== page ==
Less than 48 hours after his dismissal as the head coach of the Washington State Cougars for failure to comply with the state’s COVID-19 vaccination mandate, Nick Rolovich’s attorney announced Rolovich’s intention to sue his former employer.
Brian Fahling, Rolovich’s attorney, said in a release to several national media members that the “discriminatory and vindictive behavior” of athletic director Pat Chun toward Rolovich and his family did them immeasurable harm. For the first time, through the release, we learned Rolovich is a “devout Catholic,” though his attorney did not expand on Rolovich’s exact reasoning for refusing the vaccine besides that faith.
Just received this from an attorney representing Nick Rolovich, who plans to sue #WashingtonState for illegal termination. Accuses AD Pat Chun of “discriminatory and vindictive behavior.” pic.twitter.com/KTOnIchKXD— Adam Rittenberg (@ESPNRittenberg) October 20, 2021
Fahling, a Seattle-area based attorney, also made clear something that had been muddied a bit in the last couple of days: Rolovich’s exemption request was flatly denied by the school, meaning Chun didn’t have the opportunity to grant accommodations even if he’d been inclined to — and Fahling asserts he would not have been granted accommodations, either.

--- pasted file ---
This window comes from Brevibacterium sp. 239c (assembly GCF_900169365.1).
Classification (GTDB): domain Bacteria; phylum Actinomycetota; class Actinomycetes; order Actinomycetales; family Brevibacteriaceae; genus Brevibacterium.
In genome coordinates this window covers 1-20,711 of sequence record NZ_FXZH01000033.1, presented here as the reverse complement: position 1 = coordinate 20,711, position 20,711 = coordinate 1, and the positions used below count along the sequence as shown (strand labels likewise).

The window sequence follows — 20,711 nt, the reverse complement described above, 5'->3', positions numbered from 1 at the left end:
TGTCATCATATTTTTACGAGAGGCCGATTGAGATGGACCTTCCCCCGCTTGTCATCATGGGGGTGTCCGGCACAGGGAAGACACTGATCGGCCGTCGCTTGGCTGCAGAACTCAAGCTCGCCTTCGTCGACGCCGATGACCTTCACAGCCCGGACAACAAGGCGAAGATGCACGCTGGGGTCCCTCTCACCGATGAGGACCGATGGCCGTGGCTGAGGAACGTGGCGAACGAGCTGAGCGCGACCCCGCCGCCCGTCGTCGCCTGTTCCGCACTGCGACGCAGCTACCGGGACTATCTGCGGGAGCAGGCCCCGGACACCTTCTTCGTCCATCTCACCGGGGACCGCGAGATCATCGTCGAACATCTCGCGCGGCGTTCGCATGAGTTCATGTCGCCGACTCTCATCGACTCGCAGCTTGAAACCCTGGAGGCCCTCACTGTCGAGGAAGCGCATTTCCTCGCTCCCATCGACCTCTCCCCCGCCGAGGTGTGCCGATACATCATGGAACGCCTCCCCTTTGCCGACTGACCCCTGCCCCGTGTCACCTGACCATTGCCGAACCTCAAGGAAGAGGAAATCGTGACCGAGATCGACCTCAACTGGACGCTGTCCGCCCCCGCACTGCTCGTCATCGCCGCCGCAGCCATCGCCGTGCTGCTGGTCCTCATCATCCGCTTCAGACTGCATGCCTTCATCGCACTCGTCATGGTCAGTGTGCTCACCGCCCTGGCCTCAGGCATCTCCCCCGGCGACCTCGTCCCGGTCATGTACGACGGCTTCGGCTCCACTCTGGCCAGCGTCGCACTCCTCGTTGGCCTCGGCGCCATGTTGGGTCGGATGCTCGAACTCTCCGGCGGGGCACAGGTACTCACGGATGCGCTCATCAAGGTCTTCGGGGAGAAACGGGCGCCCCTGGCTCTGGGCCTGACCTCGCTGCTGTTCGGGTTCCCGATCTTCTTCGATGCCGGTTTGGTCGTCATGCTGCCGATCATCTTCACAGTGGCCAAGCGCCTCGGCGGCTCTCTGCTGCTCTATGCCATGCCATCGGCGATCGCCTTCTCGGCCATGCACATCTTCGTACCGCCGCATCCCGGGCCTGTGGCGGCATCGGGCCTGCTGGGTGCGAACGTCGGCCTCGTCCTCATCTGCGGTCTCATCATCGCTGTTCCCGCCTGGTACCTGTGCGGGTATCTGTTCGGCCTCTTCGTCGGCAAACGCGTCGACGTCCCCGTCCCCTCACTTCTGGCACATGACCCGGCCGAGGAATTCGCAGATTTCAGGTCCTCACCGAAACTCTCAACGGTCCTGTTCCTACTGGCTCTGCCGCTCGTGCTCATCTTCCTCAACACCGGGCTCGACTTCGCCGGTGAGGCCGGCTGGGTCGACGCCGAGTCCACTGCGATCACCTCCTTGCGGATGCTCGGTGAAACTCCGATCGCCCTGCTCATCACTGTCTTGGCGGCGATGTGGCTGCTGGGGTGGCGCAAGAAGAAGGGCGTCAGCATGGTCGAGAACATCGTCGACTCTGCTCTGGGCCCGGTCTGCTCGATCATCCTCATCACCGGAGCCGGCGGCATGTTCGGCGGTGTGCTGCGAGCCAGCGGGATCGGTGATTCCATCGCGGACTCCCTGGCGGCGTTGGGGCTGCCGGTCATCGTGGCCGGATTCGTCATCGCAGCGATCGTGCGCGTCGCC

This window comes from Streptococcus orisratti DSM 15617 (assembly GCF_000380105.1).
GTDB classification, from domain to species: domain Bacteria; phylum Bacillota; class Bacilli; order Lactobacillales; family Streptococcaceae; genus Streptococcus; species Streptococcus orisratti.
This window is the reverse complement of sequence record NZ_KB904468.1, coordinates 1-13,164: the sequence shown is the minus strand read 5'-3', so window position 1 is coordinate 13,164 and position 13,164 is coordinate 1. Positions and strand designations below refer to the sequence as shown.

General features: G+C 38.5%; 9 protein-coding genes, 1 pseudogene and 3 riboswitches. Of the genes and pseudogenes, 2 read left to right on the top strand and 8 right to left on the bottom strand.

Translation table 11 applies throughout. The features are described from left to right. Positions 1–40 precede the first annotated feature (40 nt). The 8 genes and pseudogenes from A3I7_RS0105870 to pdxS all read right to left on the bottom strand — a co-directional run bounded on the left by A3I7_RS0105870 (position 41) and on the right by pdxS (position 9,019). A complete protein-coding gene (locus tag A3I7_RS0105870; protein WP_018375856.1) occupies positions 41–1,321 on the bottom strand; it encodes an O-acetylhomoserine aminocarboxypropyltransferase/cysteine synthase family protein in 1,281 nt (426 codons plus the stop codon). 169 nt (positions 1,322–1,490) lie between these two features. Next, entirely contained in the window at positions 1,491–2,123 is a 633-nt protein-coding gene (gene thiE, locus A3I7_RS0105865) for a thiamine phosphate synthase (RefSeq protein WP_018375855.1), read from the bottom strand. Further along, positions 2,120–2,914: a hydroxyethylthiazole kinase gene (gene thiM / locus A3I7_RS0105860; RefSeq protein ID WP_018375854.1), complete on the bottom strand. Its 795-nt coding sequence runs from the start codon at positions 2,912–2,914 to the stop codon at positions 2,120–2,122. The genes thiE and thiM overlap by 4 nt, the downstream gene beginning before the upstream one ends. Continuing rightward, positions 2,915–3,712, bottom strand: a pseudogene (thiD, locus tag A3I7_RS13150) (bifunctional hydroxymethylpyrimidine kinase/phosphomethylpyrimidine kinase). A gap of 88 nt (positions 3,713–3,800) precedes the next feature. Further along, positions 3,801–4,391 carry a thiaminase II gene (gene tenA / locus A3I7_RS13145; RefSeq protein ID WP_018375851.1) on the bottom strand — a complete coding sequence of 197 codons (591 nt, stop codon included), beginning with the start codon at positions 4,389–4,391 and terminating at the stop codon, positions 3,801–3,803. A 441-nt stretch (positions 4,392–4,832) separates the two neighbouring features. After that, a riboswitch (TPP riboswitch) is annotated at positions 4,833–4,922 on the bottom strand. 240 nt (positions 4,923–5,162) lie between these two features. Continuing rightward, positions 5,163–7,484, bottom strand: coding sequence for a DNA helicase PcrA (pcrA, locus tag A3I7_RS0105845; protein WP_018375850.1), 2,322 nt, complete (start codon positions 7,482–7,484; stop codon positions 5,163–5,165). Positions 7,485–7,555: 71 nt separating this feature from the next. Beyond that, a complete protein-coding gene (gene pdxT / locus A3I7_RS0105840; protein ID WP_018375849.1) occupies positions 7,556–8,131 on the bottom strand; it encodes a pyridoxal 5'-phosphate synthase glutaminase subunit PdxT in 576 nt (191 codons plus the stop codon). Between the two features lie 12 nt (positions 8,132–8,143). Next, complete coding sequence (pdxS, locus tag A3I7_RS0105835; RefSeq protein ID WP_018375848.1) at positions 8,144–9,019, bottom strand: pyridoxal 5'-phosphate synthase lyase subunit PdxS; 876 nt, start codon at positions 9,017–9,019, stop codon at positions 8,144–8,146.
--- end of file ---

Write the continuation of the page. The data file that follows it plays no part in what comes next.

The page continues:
Fahling described Rolovich’s firing as “unjust and unlawful,” but that doesn’t seem to square with the current legal boundaries of Governor Jay Inslee’s proclamation, which stood up in court in Thurston County just this week.
Fahling also alleges hypocrisy on the part of the university, saying Chun took Rolovich and others on a donor trip in July of last year where the former coach was apparently the only person who did not contract the virus.
Though this forthcoming legal action was expected from Rolovich — who forfeited more than $10 million in future compensation — it certainly came quickly and is more “scorched earth” than we might have expected. Rolovich’s own attorney is acknowledging that his exemption request, which is actioned by an HR committee and is done so blindly (without any input from Chun or WSU president Kirk Schulz), was denied and the suit is at least partially based on what would have happened. Any good attorney will tell you, “well, this might have gone on if this happened!” is usually not a great basis for a lawsuit.
We’re waiting on comment from the university or the state attorney general’s office. We’ll update this story if that becomes available.